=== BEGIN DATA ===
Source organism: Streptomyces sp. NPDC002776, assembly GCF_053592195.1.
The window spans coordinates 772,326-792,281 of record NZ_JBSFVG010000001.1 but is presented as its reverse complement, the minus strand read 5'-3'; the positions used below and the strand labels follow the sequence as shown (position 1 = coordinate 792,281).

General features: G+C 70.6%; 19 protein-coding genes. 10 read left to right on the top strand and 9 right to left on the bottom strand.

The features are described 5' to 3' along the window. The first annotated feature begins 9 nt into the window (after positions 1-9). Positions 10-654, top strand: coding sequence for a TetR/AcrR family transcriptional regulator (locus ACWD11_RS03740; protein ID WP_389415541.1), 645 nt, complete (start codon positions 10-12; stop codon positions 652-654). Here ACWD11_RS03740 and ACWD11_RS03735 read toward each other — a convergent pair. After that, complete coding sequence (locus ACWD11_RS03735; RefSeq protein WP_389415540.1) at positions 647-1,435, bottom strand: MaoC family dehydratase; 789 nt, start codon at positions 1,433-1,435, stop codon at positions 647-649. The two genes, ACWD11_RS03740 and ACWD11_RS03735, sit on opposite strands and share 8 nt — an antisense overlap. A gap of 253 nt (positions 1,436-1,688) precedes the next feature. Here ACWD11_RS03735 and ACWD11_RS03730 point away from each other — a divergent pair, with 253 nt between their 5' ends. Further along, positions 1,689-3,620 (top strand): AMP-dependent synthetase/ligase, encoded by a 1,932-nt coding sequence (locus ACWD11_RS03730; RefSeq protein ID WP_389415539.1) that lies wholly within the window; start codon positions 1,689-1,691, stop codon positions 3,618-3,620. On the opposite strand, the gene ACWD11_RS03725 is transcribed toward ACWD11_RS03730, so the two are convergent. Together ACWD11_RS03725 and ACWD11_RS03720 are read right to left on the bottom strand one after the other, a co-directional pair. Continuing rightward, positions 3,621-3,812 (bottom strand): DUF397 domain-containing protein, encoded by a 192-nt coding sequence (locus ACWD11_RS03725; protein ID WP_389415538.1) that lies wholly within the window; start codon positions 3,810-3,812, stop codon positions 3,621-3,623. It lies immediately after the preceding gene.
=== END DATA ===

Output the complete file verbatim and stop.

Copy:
Source organism: Streptomyces sp. NPDC002776, assembly GCF_053592195.1.
The window spans coordinates 772,326-792,281 of record NZ_JBSFVG010000001.1 but is presented as its reverse complement, the minus strand read 5'-3'; the positions used below and the strand labels follow the sequence as shown (position 1 = coordinate 792,281).

General features: G+C 70.6%; 19 protein-coding genes. 10 read left to right on the top strand and 9 right to left on the bottom strand.

The features are described 5' to 3' along the window. The first annotated feature begins 9 nt into the window (after positions 1-9). Positions 10-654, top strand: coding sequence for a TetR/AcrR family transcriptional regulator (locus ACWD11_RS03740; protein ID WP_389415541.1), 645 nt, complete (start codon positions 10-12; stop codon positions 652-654). Here ACWD11_RS03740 and ACWD11_RS03735 read toward each other — a convergent pair. After that, complete coding sequence (locus ACWD11_RS03735; RefSeq protein WP_389415540.1) at positions 647-1,435, bottom strand: MaoC family dehydratase; 789 nt, start codon at positions 1,433-1,435, stop codon at positions 647-649. The two genes, ACWD11_RS03740 and ACWD11_RS03735, sit on opposite strands and share 8 nt — an antisense overlap. A gap of 253 nt (positions 1,436-1,688) precedes the next feature. Here ACWD11_RS03735 and ACWD11_RS03730 point away from each other — a divergent pair, with 253 nt between their 5' ends. Further along, positions 1,689-3,620 (top strand): AMP-dependent synthetase/ligase, encoded by a 1,932-nt coding sequence (locus ACWD11_RS03730; RefSeq protein ID WP_389415539.1) that lies wholly within the window; start codon positions 1,689-1,691, stop codon positions 3,618-3,620. On the opposite strand, the gene ACWD11_RS03725 is transcribed toward ACWD11_RS03730, so the two are convergent. Together ACWD11_RS03725 and ACWD11_RS03720 are read right to left on the bottom strand one after the other, a co-directional pair. Continuing rightward, positions 3,621-3,812 (bottom strand): DUF397 domain-containing protein, encoded by a 192-nt coding sequence (locus ACWD11_RS03725; protein ID WP_389415538.1) that lies wholly within the window; start codon positions 3,810-3,812, stop codon positions 3,621-3,623. It lies immediately after the preceding gene.